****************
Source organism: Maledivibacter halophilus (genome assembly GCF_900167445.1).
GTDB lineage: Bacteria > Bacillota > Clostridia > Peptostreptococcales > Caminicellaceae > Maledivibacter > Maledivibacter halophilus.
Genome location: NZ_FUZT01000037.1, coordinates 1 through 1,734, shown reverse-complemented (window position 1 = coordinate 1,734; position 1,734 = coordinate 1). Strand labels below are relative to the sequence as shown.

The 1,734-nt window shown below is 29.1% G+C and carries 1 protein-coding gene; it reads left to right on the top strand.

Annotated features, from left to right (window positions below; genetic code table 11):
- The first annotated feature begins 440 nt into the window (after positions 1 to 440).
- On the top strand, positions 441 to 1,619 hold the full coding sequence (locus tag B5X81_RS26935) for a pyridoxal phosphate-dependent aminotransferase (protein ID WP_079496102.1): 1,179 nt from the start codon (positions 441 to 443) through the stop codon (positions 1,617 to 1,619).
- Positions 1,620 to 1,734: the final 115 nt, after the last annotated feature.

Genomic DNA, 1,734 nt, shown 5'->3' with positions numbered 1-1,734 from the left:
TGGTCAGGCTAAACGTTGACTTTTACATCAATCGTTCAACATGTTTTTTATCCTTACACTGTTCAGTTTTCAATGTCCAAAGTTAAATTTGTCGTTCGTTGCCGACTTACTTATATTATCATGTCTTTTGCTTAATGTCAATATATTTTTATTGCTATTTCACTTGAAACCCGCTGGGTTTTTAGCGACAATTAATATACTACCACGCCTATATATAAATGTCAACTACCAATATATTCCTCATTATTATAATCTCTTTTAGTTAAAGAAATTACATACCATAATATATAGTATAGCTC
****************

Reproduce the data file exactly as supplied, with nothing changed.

Source organism: Maledivibacter halophilus (genome assembly GCF_900167445.1).
GTDB lineage: Bacteria > Bacillota > Clostridia > Peptostreptococcales > Caminicellaceae > Maledivibacter > Maledivibacter halophilus.
Genome location: NZ_FUZT01000037.1, coordinates 1 through 1,734, shown reverse-complemented (window position 1 = coordinate 1,734; position 1,734 = coordinate 1). Strand labels below are relative to the sequence as shown.

The 1,734-nt window shown below is 29.1% G+C and carries 1 protein-coding gene; it reads left to right on the top strand.

Annotated features, from left to right (window positions below; genetic code table 11):
- The first annotated feature begins 440 nt into the window (after positions 1 to 440).
- On the top strand, positions 441 to 1,619 hold the full coding sequence (locus tag B5X81_RS26935) for a pyridoxal phosphate-dependent aminotransferase (protein ID WP_079496102.1): 1,179 nt from the start codon (positions 441 to 443) through the stop codon (positions 1,617 to 1,619).
- Positions 1,620 to 1,734: the final 115 nt, after the last annotated feature.

Genomic DNA, 1,734 nt, shown 5'->3' with positions numbered 1-1,734 from the left:
TGGTCAGGCTAAACGTTGACTTTTACATCAATCGTTCAACATGTTTTTTATCCTTACACTGTTCAGTTTTCAATGTCCAAAGTTAAATTTGTCGTTCGTTGCCGACTTACTTATATTATCATGTCTTTTGCTTAATGTCAATATATTTTTATTGCTATTTCACTTGAAACCCGCTGGGTTTTTAGCGACAATTAATATACTACCACGCCTATATATAAATGTCAACTACCAATATATTCCTCATTATTATAATCTCTTTTAGTTAAAGAAATTACATACCATAATATATAGTATAGCTC